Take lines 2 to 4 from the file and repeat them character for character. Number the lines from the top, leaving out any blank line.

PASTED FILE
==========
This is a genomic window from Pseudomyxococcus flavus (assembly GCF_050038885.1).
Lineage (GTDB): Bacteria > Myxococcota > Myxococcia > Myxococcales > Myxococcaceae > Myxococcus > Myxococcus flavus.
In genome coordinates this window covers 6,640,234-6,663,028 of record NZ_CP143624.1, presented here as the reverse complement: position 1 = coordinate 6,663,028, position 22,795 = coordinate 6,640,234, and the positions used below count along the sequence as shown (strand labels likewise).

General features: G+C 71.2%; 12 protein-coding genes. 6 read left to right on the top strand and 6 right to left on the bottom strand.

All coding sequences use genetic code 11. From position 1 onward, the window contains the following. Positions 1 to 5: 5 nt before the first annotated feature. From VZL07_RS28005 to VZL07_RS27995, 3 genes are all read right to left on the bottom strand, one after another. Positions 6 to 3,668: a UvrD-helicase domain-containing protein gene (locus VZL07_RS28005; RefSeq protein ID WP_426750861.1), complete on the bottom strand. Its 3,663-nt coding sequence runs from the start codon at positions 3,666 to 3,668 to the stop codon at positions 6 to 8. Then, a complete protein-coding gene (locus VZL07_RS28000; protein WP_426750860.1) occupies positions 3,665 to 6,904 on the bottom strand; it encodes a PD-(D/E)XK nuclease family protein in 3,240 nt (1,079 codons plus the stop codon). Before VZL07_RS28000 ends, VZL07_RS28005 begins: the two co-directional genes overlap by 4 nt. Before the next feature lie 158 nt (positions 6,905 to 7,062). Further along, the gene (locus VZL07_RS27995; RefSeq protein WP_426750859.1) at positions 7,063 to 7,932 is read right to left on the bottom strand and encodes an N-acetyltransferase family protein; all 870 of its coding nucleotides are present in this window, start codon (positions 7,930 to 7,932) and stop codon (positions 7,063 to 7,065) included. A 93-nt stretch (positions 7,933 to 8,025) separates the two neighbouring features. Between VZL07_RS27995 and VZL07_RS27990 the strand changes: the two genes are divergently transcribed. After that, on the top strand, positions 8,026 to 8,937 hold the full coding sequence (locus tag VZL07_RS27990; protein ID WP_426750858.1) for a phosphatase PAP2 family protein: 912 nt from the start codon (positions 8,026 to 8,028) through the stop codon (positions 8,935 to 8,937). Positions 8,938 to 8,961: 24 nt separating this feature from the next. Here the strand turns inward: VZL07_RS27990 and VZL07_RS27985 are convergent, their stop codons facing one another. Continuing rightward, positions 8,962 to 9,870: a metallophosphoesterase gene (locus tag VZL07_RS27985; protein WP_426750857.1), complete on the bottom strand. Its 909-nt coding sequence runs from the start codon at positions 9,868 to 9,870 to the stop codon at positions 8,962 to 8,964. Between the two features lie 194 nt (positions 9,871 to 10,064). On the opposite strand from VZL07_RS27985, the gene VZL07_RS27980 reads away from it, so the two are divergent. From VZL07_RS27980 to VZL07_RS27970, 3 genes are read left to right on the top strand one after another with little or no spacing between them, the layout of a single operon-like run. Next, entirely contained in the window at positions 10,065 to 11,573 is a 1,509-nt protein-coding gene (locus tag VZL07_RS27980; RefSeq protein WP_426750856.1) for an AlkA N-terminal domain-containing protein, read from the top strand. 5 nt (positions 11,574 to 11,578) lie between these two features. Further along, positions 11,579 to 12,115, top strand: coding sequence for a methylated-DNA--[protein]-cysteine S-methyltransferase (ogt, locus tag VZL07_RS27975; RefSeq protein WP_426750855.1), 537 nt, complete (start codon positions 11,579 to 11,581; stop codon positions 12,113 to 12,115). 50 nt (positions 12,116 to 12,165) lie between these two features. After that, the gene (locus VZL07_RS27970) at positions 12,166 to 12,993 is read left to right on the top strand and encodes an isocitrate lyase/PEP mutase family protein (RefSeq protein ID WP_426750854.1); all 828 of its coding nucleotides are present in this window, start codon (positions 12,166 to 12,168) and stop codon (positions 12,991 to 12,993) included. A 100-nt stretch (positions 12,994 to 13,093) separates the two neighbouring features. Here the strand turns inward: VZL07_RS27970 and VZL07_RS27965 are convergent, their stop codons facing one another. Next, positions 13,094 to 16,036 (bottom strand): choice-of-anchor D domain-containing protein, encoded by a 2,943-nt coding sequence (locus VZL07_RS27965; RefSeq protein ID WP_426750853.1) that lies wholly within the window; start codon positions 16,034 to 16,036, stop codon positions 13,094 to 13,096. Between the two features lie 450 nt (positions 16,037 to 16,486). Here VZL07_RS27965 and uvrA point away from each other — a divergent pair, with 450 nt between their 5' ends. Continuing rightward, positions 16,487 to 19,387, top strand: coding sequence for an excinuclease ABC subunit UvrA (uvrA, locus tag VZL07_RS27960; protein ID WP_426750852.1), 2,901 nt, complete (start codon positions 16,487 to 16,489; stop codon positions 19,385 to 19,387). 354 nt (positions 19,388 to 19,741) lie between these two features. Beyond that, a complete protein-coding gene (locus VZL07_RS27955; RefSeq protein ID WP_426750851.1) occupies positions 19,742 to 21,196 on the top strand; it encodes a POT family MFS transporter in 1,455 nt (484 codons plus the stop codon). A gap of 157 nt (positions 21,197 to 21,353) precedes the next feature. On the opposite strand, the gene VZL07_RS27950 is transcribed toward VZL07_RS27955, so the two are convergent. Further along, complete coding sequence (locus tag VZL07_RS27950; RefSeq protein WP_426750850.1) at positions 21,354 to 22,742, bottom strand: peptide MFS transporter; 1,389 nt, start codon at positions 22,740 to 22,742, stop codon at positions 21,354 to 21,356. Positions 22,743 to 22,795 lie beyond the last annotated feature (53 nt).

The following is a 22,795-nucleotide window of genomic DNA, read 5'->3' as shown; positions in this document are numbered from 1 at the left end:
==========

Lineage (GTDB): Bacteria > Myxococcota > Myxococcia > Myxococcales > Myxococcaceae > Myxococcus > Myxococcus flavus.
In genome coordinates this window covers 6,640,234-6,663,028 of record NZ_CP143624.1, presented here as the reverse complement: position 1 = coordinate 6,663,028, position 22,795 = coordinate 6,640,234, and the positions used below count along the sequence as shown (strand labels likewise).

General features: G+C 71.2%; 12 protein-coding genes. 6 read left to right on the top strand and 6 right to left on the bottom strand.